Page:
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Supreme Court Extends Pause On Texas Migrant Prosecutions

The Supreme Court issued a belated extension to its pause on a Texas immigration law on Monday, preventing the state from prosecuting illegal border crossings as a state crime for now. The order came after the high court missed its 5 p.m. deadline, allowing the law to go into effect briefly. It's unclear when the court will issue a final ruling, leaving Texas and the Biden administration in limbo, Courthouse News Service reports. Senate Bill 4 gives Texas law enforcement authority to capture and deport anyone suspected of entering the U.S. illegally. The controversial law has yet to be enforced because of legal challenges from immigration advocacy groups and the Biden administration.  The government asked asked the Supreme Court to keep the law on ice while the conservative U.S. Court of Appeals for the Fifth Circuit reviews the case. The Biden administration says that doing so would maintain the 150-year-old status quo of immigration policy between the federal government and states.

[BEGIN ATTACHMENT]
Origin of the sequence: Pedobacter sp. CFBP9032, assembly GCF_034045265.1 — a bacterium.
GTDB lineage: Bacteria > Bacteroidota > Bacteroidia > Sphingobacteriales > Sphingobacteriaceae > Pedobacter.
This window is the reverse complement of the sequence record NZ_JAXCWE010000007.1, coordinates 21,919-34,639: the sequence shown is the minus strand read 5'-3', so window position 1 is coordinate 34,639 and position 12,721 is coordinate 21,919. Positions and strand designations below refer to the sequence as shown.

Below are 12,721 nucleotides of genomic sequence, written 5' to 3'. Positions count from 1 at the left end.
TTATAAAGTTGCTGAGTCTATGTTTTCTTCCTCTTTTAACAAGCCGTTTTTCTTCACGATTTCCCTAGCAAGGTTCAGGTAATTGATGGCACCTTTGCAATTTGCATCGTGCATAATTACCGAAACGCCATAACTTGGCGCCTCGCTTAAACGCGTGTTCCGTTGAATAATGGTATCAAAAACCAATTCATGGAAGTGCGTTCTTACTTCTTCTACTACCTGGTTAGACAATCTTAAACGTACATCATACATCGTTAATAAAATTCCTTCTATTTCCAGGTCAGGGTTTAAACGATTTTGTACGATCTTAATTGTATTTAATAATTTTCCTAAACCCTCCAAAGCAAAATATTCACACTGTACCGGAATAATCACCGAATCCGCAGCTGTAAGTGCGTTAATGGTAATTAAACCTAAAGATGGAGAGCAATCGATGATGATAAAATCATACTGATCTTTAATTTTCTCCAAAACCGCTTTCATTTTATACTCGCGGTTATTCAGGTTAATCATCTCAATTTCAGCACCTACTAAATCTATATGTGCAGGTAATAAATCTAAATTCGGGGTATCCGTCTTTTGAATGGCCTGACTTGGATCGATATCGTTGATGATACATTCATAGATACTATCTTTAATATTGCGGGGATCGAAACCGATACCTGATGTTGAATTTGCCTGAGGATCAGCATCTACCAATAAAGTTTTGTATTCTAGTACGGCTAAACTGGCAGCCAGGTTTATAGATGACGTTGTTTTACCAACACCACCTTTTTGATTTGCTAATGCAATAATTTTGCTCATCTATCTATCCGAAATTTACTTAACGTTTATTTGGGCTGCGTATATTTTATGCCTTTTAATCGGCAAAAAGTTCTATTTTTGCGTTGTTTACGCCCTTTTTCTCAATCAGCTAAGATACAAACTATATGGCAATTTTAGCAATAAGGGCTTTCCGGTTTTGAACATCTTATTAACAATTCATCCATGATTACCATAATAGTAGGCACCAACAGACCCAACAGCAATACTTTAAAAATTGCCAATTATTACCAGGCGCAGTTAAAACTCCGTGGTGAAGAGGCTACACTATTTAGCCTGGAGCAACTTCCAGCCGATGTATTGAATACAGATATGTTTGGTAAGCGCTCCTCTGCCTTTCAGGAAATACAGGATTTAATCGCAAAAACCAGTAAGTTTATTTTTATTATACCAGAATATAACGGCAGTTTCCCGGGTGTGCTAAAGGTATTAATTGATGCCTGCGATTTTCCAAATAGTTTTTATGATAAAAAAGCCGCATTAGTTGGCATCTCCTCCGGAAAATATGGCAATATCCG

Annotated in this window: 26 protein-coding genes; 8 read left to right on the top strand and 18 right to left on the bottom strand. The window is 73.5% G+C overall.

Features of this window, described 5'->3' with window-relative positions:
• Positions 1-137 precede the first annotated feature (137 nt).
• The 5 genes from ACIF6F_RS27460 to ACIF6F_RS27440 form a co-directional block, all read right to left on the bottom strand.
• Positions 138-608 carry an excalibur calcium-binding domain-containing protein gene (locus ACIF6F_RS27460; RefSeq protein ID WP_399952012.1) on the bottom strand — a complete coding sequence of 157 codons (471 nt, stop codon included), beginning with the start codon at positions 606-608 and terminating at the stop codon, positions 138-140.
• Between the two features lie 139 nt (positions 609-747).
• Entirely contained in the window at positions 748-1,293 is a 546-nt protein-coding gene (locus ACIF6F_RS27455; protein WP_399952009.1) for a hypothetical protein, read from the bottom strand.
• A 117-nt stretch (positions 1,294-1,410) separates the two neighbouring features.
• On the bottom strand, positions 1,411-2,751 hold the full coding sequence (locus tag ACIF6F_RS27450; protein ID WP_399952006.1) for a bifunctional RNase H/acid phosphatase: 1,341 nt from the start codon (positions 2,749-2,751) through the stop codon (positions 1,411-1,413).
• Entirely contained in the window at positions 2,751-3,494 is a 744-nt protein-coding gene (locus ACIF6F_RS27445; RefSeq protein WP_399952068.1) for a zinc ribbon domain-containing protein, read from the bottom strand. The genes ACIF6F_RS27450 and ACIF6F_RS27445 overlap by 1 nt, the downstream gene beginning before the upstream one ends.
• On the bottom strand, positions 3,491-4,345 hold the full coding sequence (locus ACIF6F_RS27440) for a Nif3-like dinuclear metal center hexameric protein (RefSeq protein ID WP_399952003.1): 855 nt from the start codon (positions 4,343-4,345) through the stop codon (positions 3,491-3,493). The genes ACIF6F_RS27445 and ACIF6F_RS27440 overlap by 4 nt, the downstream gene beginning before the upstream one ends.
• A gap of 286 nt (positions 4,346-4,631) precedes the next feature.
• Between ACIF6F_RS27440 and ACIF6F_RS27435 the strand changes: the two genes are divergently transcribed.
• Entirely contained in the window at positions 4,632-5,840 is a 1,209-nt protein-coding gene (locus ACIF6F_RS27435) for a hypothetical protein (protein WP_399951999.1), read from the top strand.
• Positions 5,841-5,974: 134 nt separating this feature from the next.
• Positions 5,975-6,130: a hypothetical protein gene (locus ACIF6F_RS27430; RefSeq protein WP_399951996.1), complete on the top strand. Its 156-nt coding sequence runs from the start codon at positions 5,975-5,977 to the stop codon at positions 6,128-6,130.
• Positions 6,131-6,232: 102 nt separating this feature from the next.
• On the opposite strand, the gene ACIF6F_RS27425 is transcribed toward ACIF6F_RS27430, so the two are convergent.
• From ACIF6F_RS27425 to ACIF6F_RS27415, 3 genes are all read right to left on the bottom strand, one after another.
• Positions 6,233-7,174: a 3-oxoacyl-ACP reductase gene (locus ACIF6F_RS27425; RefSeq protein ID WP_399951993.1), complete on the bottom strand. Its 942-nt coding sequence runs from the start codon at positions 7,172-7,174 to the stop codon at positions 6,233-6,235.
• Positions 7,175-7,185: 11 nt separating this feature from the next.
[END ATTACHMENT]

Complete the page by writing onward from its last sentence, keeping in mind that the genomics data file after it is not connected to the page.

“SB4 … would impose state criminal penalties on noncitizens who unlawfully enter or reenter Texas from Mexico and would require Texas courts to order the removal of those noncitizens to Mexico without Mexico’s consent and without observing the substantive or procedural requirements of federal law governing removal,” U.S. Solicitor General Elizabeth Prelogar wrote. A federal judge declared the law unconstitutional and blocked its enforcement. However, the Fifth Circuit reversed, giving Texas the go-ahead to enforce the law. Texas urged the justices to reject the Biden administration’s emergency application, stating no intervention is necessary because of the Fifth Circuit’s planned hearing on the case. The Lone Star State tried to shift blame to the Biden administration, touting the law as an effort to combat the border crisis. ​​“The state’s injury is even sharper than usual here, moreover, because Texas is the nation’s first-line defense against transnational violence and has been forced to deal with the deadly consequences of the federal government’s inability or unwillingness to protect the border,” wrote Aaron Nielson, Texas’ solicitor general. 


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